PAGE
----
Special mark buoys

Used to indicate a special area or feature

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Marks used to indicate a special area or feature whose nature may be apparent from reference to a chart or other nautical publication. They are not generally intended to mark channels or obstructions where other marks are more suitable.

Their shape will not conflict with that of navigational marks. This means, for example, that a special buoy located on the port hand side of a channel may be cylindrical but will not be conical.

Special marks may be lettered or numbered, and may also include the use of a pictogram to indicate their purpose where appropriate.

Examples of uses of Special Marks.

  • Ocean Data Acquisition Systems (ODAS) marks
  • Traffic separation marks where use of conventional channel marking may cause confusion
  • Spoil Ground marks
  • Military exercise zone marks
  • Cable or pipeline marks
  • Recreation zone marks
  • Boundaries of anchorage areas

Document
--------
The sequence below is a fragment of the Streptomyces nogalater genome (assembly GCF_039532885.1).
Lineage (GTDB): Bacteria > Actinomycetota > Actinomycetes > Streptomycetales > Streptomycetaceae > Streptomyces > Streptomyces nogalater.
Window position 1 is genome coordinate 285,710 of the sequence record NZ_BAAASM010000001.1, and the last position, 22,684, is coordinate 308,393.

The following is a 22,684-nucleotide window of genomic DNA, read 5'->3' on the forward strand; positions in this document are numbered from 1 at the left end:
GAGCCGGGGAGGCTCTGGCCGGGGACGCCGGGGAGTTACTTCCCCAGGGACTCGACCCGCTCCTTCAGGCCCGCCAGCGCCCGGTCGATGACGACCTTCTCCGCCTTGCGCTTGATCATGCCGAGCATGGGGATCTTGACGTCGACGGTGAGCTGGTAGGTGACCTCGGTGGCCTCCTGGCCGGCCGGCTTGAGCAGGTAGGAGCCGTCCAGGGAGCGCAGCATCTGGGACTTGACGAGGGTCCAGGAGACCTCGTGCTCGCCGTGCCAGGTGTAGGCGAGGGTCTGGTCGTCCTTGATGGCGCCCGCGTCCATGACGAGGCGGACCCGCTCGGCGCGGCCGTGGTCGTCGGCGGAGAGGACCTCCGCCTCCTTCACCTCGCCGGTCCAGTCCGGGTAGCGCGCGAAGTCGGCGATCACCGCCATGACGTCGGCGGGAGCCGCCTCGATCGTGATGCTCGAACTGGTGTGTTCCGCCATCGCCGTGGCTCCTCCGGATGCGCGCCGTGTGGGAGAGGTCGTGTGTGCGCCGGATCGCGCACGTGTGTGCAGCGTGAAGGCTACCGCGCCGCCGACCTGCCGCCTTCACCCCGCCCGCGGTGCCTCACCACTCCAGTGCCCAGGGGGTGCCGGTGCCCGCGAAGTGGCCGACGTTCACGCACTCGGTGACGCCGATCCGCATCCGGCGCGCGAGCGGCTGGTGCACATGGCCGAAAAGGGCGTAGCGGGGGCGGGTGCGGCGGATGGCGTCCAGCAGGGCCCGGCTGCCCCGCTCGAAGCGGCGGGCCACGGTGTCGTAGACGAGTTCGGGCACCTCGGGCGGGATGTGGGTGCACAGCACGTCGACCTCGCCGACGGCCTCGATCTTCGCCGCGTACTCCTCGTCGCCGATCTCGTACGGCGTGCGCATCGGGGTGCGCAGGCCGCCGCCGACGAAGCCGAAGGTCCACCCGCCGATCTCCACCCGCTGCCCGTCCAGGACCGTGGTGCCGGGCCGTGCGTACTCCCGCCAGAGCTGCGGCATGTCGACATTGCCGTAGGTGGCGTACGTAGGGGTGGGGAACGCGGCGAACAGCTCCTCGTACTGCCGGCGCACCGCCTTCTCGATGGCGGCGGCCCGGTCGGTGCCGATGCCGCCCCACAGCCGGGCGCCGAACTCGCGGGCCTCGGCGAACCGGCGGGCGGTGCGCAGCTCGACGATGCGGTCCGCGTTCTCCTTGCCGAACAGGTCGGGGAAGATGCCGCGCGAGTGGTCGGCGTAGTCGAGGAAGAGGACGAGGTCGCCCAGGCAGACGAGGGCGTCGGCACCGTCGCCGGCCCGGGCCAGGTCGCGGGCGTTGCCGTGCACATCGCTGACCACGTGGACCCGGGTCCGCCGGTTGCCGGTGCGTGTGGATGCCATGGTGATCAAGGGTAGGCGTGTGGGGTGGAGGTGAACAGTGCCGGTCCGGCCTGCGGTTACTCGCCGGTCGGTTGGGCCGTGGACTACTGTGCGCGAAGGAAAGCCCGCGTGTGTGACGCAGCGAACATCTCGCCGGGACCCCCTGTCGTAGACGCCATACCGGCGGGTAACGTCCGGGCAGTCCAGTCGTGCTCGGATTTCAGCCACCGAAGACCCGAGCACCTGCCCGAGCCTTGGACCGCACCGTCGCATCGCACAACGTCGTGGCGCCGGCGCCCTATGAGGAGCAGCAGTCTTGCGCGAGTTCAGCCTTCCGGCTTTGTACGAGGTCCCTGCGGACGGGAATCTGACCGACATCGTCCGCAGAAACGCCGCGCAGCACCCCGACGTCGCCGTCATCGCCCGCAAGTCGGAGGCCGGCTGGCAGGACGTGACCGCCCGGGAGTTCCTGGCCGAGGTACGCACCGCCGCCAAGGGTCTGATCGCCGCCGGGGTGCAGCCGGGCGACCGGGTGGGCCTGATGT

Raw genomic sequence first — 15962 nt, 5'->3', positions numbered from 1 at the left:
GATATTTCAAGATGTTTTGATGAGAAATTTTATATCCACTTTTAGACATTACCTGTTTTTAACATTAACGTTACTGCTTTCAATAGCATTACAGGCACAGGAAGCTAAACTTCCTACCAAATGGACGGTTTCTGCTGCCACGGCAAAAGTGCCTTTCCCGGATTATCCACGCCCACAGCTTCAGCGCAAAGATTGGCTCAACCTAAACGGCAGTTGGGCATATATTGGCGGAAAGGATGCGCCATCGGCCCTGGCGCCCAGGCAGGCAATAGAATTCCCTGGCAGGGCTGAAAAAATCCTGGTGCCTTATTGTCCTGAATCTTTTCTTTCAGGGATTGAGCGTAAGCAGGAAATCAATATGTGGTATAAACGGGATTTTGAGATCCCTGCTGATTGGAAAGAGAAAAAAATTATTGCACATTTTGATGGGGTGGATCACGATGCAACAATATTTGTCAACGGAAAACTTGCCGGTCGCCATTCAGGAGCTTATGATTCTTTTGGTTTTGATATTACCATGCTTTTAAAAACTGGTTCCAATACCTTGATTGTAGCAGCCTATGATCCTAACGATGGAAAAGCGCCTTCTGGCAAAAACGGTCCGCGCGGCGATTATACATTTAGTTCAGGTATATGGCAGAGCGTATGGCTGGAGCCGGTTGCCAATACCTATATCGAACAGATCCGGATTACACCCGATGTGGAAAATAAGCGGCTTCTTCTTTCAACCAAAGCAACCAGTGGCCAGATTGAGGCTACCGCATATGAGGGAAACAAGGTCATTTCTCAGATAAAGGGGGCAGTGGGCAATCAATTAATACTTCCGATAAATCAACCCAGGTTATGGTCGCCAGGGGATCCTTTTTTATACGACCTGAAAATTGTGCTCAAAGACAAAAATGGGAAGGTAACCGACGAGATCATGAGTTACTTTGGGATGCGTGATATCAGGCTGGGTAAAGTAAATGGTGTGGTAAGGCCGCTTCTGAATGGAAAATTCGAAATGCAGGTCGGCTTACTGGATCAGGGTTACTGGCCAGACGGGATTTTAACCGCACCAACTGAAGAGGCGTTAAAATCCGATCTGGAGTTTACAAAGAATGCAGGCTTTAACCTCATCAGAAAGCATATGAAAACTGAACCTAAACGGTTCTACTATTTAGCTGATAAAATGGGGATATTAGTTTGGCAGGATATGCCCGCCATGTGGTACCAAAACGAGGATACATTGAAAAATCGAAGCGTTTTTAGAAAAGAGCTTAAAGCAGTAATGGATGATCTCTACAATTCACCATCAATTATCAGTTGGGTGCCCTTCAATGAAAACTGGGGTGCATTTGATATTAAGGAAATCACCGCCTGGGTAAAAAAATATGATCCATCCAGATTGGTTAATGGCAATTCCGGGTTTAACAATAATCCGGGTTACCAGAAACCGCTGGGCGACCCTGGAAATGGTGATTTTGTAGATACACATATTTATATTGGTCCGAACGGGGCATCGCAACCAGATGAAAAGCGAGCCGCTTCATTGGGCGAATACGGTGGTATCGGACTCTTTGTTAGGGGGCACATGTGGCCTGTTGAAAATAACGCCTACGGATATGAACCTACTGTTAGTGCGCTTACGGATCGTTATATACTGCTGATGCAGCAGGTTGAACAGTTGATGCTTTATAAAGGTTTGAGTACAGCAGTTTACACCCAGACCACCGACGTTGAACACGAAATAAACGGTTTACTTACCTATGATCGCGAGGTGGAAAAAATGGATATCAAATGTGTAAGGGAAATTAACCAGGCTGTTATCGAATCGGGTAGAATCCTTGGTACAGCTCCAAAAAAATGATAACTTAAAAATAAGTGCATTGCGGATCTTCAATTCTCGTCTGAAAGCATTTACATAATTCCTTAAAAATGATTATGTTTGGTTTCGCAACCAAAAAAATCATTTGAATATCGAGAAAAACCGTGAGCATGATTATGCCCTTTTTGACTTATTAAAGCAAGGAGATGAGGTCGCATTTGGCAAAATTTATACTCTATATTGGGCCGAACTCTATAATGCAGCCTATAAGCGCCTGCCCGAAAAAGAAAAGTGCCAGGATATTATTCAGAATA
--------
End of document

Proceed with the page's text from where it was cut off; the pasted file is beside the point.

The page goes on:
• Structures such as offshore renewable energy installations
  • Aquaculture

Data Buoys are also classed as Special Marks.

Colour of special marks

They are coloured yellow.

Type one buoy with modular superstructure.JPG

Class 1 special mark buoy with modular superstructure being loaded onto our vessel THV Galatea in front of our Harwich HQ.

Type one buoy with stretched light weight alluminium superstructure LAS.JPG

Class 1 special mark buoy with stretched light weight aluminium superstructure (LAS)

Buoy services

Buoys are available for hire, contact us for more information.

Colour, shape and light

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Colour Yellow
Shape of buoy Optional, but not conflicting with lateral marks
Top-mark (if any)

Single yellow “X” shape

Light (when fitted)
Colour Yellow

Any, other than those reserved for cardinal, isolated danger and safe water marks


The use of pictograms is authorised, as defined by a competent authority

Emergency wreck buoys

Used as a temporary buoy to mark a wreck

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